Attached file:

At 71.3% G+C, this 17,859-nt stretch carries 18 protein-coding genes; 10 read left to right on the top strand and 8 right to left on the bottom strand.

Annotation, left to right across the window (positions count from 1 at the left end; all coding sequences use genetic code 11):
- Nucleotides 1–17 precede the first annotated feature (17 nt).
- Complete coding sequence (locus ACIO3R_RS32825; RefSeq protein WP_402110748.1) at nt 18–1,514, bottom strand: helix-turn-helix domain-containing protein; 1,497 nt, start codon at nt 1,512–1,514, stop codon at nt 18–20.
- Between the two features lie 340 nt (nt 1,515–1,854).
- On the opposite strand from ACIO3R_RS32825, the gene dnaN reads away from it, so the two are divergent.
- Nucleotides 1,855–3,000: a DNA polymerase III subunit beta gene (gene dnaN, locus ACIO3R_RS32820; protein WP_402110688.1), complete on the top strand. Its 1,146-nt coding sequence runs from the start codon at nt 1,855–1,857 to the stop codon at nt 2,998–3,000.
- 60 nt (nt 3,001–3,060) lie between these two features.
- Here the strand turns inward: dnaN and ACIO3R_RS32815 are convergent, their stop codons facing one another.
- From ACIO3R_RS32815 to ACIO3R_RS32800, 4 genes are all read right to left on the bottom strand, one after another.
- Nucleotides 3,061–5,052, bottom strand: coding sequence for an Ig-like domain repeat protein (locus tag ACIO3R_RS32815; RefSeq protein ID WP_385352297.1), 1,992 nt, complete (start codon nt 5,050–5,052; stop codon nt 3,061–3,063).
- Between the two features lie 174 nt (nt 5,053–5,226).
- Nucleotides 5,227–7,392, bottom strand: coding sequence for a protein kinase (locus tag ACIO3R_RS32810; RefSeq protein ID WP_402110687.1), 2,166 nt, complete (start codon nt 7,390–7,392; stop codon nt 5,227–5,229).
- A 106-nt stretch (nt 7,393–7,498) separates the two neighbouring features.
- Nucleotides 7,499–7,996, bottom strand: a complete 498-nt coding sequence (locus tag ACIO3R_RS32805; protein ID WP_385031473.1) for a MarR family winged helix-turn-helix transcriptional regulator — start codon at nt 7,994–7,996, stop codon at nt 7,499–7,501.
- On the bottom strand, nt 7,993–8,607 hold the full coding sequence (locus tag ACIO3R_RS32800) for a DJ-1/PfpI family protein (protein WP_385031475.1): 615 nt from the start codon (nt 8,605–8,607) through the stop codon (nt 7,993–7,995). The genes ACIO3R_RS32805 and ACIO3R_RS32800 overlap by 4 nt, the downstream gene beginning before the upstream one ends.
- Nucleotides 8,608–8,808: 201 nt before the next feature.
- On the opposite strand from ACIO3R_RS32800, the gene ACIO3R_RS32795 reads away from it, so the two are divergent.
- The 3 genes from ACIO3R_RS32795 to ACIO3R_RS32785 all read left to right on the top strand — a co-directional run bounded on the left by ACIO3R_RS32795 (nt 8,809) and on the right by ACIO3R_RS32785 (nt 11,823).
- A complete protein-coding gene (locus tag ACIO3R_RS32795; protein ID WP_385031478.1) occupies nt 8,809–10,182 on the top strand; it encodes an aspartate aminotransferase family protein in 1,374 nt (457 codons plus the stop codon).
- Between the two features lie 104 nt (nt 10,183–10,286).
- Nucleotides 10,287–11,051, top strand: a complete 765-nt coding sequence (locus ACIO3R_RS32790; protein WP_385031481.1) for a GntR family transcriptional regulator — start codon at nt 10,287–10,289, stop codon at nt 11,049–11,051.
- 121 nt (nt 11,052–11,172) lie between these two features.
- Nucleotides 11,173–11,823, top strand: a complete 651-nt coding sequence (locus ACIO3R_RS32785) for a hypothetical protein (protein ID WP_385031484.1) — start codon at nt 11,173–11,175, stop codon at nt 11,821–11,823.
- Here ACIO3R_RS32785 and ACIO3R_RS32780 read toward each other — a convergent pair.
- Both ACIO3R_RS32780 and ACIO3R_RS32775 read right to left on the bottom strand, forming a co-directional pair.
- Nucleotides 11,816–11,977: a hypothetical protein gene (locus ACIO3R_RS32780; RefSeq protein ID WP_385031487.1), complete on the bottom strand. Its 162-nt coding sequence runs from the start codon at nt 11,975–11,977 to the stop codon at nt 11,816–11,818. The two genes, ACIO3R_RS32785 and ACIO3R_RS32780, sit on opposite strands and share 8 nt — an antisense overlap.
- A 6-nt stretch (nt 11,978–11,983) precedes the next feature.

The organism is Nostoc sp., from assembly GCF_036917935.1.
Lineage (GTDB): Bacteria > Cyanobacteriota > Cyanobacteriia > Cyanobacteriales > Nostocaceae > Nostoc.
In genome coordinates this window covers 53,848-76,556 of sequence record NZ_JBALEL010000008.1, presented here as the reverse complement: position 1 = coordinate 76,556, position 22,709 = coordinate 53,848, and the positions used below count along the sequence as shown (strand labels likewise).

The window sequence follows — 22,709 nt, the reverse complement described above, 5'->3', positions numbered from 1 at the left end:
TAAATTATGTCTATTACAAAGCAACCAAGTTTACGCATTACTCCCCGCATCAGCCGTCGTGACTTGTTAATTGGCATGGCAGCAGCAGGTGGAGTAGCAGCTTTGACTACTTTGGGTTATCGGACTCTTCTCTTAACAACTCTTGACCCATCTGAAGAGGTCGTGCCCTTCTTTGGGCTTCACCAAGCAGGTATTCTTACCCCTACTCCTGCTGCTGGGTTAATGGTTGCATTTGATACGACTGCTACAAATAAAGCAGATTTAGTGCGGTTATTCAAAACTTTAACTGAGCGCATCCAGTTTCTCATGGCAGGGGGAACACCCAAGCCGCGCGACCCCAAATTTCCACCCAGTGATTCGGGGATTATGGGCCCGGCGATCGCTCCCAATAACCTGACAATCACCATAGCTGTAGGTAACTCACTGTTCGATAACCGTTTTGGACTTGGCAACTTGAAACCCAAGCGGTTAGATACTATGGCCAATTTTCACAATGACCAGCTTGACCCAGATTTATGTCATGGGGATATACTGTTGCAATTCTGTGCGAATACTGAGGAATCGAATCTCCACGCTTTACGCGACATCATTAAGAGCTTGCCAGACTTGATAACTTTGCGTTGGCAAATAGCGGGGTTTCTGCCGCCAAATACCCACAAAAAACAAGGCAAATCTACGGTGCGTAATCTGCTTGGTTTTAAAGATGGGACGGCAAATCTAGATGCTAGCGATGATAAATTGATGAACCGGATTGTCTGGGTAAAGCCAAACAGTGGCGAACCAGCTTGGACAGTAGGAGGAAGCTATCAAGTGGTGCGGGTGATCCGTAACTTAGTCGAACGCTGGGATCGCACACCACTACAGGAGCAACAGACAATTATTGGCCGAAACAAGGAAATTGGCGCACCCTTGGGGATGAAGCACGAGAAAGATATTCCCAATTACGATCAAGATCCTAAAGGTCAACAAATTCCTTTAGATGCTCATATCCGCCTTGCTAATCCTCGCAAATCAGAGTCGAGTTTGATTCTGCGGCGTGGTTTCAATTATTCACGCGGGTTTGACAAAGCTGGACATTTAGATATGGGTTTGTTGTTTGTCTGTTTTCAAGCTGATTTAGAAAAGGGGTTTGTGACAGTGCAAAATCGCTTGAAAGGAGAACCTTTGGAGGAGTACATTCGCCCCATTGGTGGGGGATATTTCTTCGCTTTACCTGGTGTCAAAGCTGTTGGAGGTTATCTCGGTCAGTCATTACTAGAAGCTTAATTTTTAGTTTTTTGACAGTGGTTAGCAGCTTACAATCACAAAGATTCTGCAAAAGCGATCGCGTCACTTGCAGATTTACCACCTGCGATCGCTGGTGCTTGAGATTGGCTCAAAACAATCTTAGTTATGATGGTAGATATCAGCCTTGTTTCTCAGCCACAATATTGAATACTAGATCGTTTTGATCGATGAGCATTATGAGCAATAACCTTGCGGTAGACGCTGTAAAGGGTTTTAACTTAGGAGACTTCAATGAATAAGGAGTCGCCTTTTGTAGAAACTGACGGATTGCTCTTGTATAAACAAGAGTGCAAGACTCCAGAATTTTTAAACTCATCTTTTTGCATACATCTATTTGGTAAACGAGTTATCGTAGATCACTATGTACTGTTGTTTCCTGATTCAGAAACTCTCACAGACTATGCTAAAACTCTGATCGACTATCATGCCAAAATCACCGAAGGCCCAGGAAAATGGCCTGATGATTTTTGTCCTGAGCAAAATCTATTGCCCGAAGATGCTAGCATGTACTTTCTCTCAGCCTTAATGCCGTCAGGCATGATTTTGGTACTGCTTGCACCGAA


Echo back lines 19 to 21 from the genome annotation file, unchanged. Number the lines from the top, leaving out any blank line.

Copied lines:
- The 3 genes from ACIO3R_RS32795 to ACIO3R_RS32785 all read left to right on the top strand — a co-directional run bounded on the left by ACIO3R_RS32795 (nt 8,809) and on the right by ACIO3R_RS32785 (nt 11,823).
- A complete protein-coding gene (locus tag ACIO3R_RS32795; protein ID WP_385031478.1) occupies nt 8,809–10,182 on the top strand; it encodes an aspartate aminotransferase family protein in 1,374 nt (457 codons plus the stop codon).
- Between the two features lie 104 nt (nt 10,183–10,286).